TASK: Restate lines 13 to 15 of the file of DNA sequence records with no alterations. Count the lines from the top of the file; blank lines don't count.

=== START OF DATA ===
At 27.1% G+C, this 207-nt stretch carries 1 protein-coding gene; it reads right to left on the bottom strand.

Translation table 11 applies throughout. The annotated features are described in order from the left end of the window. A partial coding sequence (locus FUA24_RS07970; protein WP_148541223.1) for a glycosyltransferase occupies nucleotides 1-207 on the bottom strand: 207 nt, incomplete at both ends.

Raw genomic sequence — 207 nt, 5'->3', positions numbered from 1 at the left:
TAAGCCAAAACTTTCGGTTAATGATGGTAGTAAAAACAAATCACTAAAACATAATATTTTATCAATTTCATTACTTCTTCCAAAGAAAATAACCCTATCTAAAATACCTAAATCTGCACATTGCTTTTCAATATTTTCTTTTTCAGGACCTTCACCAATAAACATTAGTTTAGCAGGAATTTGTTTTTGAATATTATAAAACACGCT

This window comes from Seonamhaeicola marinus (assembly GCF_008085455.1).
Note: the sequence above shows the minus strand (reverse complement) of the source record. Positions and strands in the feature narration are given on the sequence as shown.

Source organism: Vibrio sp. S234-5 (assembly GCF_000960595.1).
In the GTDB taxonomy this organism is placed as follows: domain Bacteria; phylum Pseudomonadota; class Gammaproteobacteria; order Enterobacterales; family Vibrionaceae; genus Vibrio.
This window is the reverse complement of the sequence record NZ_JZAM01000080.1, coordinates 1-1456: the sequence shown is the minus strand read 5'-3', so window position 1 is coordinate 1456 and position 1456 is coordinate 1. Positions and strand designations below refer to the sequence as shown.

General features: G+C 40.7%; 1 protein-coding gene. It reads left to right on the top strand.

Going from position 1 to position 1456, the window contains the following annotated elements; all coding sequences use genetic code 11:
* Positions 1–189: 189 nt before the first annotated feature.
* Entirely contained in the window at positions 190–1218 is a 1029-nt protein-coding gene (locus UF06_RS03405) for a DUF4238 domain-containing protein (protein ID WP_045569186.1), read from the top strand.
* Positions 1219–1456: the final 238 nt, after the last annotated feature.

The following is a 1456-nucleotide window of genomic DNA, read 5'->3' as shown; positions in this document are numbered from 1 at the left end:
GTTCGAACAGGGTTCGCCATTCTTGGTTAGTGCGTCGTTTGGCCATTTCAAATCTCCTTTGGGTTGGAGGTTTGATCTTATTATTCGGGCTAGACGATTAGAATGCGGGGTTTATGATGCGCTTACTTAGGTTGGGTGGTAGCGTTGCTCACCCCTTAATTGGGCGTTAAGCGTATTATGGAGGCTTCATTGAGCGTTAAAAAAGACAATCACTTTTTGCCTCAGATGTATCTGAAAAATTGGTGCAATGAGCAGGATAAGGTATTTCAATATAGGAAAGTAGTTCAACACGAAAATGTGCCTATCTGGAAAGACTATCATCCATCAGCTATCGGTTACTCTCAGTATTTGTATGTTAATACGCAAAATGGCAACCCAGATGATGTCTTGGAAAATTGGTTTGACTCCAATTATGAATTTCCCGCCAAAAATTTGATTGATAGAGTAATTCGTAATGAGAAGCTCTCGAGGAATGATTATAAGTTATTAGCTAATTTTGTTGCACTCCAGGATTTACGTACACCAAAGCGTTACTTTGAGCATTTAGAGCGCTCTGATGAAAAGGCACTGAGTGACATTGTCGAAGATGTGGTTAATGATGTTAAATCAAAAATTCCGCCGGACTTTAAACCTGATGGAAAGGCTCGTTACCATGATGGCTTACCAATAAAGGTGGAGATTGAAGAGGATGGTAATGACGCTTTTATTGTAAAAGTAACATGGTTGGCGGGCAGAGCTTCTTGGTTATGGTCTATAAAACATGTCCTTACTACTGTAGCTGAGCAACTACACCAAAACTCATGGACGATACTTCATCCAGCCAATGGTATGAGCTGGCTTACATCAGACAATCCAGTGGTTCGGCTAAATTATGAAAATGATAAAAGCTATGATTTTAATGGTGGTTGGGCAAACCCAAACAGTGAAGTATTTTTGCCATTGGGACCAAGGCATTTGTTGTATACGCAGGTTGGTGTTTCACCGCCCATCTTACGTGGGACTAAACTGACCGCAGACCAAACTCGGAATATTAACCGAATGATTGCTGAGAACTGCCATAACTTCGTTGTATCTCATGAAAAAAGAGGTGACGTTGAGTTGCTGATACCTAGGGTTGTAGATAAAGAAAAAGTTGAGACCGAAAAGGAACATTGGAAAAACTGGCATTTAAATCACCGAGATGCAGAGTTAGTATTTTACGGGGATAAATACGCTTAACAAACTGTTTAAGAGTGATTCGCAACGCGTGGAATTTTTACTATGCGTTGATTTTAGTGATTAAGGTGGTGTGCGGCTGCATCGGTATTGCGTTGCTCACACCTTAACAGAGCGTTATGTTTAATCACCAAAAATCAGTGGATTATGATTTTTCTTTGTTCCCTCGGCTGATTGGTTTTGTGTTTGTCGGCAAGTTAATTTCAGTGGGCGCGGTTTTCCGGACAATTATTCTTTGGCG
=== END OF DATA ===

* Entirely contained in the window at positions 190–1218 is a 1029-nt protein-coding gene (locus UF06_RS03405) for a DUF4238 domain-containing protein (protein ID WP_045569186.1), read from the top strand.
* Positions 1219–1456: the final 238 nt, after the last annotated feature.

The following is a 1456-nucleotide window of genomic DNA, read 5'->3' as shown; positions in this document are numbered from 1 at the left end: